The Witcher is slashing its way through the audience’s hearts

The witcher Geralt, a mutated monster hunter, struggles to find his place in a world in which people often prove more wicked than beasts.

Piper Jones, Reporter

The Witcher is a dark, slickly produced and oftentimes somewhat hard to follow fantasy production that Netflix and showrunner Lauren S. Hissrich has adapted from the books by Andrzej Sapkowski. Although The Witcher is based on various stories and novels, the show is not in the same order the books and stories were released. Other reviewers note that the show is undeniably entertaining to watch, but some reviewers are saying that this show is not capable of being the “next Game of Thrones.

The Witcher follows the stories of Geralt of Rivia, a monster-hunting Witcher who lives much longer than a normal human. Yennefer (Anya Colatra), a sorceress of Arituza who comes from humble and somewhat horrible beginnings to find both beauty, power and long life. And lastly, Ciri (Freya Allan) the granddaughter of Queen Calanthe of Cintra (Jodhi May) and a princess of the realm.

 

 

There are other characters like the bard Jaskier (aka Dandelion, played by Joey Batey) and the wizard Mousesack (Adam Levy) and many, many others whose names are all difficult to catch and recall.

The one thing that viewers may dislike about The Witcher is that without a strong knowledge of the books, or at the very least a good grasp on fantasy fiction in general this story can be a little hard to understand. The show does not offer up a clear and definitive conflict right from the get-go. There is conflict, absolutely, but in many ways you won’t really understand what’s going on or why until much later on.

The point is, if you’re curious about this show and want to know if it’s for you then you should watch it, but you might need to do a little extra work to make sure you’re following the plot and all its characters.

We have Yennefer’s coming-of-age story as she goes off and learns how to practice magic, and then what comes after. Ciri’s story is tied closely to both her parents and grandparents, and especially to her grandmother the queen. Geralt of Rivia is a witcher—a monster hunter and a magically created mutant riding across The Continent on his horse Roach, looking for work.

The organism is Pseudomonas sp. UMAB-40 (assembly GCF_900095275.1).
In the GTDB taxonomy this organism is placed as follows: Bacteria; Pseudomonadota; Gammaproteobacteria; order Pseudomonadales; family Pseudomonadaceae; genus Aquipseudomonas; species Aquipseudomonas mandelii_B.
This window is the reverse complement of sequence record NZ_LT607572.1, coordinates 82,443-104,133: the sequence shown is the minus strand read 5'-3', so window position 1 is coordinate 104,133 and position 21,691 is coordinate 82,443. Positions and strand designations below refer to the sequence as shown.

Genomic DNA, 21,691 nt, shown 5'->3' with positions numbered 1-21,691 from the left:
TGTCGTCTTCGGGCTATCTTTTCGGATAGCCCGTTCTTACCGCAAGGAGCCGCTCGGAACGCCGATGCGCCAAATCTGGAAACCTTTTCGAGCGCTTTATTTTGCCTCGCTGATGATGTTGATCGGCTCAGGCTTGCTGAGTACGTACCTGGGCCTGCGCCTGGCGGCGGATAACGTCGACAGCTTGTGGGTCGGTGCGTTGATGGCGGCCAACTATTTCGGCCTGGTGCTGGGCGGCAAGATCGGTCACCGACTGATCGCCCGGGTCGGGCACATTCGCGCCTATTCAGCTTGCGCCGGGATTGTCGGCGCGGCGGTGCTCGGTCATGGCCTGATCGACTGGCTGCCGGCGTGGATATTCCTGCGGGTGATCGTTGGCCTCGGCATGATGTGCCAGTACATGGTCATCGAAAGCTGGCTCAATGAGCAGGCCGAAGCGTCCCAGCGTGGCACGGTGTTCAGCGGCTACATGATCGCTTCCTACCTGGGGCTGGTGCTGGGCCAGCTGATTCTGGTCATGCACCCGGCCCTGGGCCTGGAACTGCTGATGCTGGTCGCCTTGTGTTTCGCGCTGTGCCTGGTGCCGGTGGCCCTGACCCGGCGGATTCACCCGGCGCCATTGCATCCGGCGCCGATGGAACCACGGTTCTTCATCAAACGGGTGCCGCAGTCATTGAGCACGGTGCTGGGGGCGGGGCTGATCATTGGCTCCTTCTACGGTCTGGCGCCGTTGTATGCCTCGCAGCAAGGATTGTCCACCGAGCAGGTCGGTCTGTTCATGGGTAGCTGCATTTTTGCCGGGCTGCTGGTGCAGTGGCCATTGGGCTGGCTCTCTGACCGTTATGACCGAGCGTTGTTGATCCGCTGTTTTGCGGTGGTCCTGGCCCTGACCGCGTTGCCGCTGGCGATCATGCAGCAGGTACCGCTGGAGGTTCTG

It’s all amazingly woven together. The stories of these three characters, and the many other people. It’s a dark show and at times enormously violent, in the very first episode there’s a fight scene that earns Geralt a very famous nickname. It is not only one of the most violent fantasy fight scenes I’ve ever witnessed, it’s also some of the best choreographing seen in a while. 

There is a bit of nudity with the main character being known to frequent brothels, and Yennefer not being ashamed to show some skin. So if you plan on watching this show, just know you’re going to see some nudity throughout the story.

Meanwhile, the casting is amazingly on-point especially with regards to the lead, Geralt of Rivia.  If you’ve spent time playing the games, it might be hard to think of Geralt as anyone other than the version you’ve watched for so many hours. But Cavill’s Geralt feels even more natural: in his pale skin and white hair, wolfish yellow eyes and grim monotone. Cavill portrays Geralt as dry, at times funny, at times deadly serious, but always there’s a hint of danger and amusement behind his eyes.

Geralt is neither a hero nor an anti-hero, not all the monsters he hunts deserve to be slain and sometimes those who hire him are the true monsters. Geralt is a loner, often exasperated by those around him, but deep down he’s a man who wants to do the right thing. Who protects those weaker than him and places himself in grave danger not just to complete a job, but to make sure he’s completing it in a humane way. 

If you’re looking for an original dark fantasy with some horror elements, some bare skin and plenty of blood and gore (and monsters) look no further. The Witcher, is destined to surprise and delight.